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PostPosted: 26 Jan 2010, 20:50 
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Hi Reed, the purpose of a Dim bulb tester is to check for shorts in a device without cooking it - kinda like a continuity tester, but under the actual load..

Here is another video on the Dim Bulb Tester


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PostPosted: 28 Jan 2010, 23:16 
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Joined: 14 Oct 2008, 17:35
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Try it without the tubes, then try it with the tubes. If there is a real problem the bulb will stay brightly lit continuosly, if not try some crappy speakers and see if you get any audio out of it. If you get any clear undistorted audio, then it is most likely working. If it is stereo, it might be a good idea to check one channel at a time, just leave the tubes out of that channel not being tested. ;)

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PostPosted: 26 Sep 2013, 20:48 
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Joined: 02 Sep 2008, 14:34
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Location: Rochester, NY
This is the one I use. I like it based on small size and the ability to from Test to Live with the throw of a switch.
Attachment:
Light Bulb test set duplex outlet.pdf

Very handy to for me.


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PostPosted: 24 Oct 2013, 12:06 
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hey guys
the dim bulb tester is in essence a"manually" selectable current limiter. as in the wattage of the lamp determines the limit.
if the use of this device isn't apparent to you i advise any and everyone to do a little more research.
sometimes i think schematics for "devices" should come with some application or"use of" notes.
in crazzyabttubes case with his ea3 the conditions he described would have me checking for leaky cap's in the bias stage and checking my ouput tubes for grid leaks along with checking bias voltage.
does anyone know why?
or better yet explain why i would checked these thing based on the conditions described?


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PostPosted: 24 Oct 2013, 18:00 
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There is a potential problem with testing things without the tubes in place. If there is a solid state power supply and all the filter caps are not rated for the full B+ voltage you can cook them. Often a cap will tolerate a voltage well above its rated one, but if you use a tester like shown and keep it on for any length of time you might run into problems. The bulb might not indicate a problem and the caps can cook. I prefer to use a variac to start up new projects that have problems. This is only after the first time I power something up. To do the first power up I attach loads as needed (resistors on the outputs if a power amp) and ground inputs and follow the procedures in the write up at the beginning of the tube forum. If the fuse blows, (or any of the other odd things happen, like smoke, fire, sparks, etc) then I go to the variac and slowly raise the voltage. I may be different from the typical diyer, but with careful assembly I seldom have something not work on the first try. I am a very careful builder and I'm sure this helps. I also as you all might suspect have a huge supply of replacement parts.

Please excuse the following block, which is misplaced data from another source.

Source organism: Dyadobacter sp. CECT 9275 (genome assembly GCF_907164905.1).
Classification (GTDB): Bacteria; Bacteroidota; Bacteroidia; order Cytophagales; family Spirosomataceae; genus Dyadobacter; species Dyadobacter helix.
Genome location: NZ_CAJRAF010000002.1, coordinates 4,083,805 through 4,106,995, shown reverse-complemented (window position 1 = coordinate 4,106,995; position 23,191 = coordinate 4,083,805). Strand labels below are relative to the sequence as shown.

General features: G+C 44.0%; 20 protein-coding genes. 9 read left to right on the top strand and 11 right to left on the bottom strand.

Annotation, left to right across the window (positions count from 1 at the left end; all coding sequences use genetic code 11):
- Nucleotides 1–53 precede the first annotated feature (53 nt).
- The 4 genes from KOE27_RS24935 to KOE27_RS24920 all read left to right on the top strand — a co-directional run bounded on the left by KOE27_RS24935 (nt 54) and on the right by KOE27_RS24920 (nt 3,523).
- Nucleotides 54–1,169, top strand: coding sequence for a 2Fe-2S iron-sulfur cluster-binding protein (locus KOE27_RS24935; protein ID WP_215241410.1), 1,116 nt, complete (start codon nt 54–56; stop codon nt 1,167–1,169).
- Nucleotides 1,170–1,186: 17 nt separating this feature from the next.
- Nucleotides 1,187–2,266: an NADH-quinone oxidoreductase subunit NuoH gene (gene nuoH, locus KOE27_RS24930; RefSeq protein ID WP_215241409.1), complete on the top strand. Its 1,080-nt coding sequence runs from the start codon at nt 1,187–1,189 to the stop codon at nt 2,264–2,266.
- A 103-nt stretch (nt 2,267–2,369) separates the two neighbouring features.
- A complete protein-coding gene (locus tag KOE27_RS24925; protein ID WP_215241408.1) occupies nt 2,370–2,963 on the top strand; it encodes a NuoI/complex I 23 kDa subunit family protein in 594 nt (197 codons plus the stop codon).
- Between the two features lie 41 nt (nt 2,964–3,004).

Good listening
Bruce

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PostPosted: 24 Oct 2013, 21:28 
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gofar99
the dim bulb tester by virtue of what it is and does will not harm the device under test and will give an immediate indication of cooked cap's.
in the case of dialing back the voltage on a variac your proportionally limiting current as long as the resistance remains the same but in the case of a hard short what's limiting the current plowing through through your variac (hopefully a dim bulb tester with a carefully chosen lamp value)
in the case of testing a tube chassis unloaded causing cap's to die because of a lack of loads would make me really wonder about it's design.
i have heard about guitar players mod'ing their amps by dropping in a solid state rectifier in place of a tube rectifier and popping filter cap's because the new peak voltage does exceed the filter cap rating but that's like dropping rocket fuel into a bunsen burner and wondering why you can't control the flame


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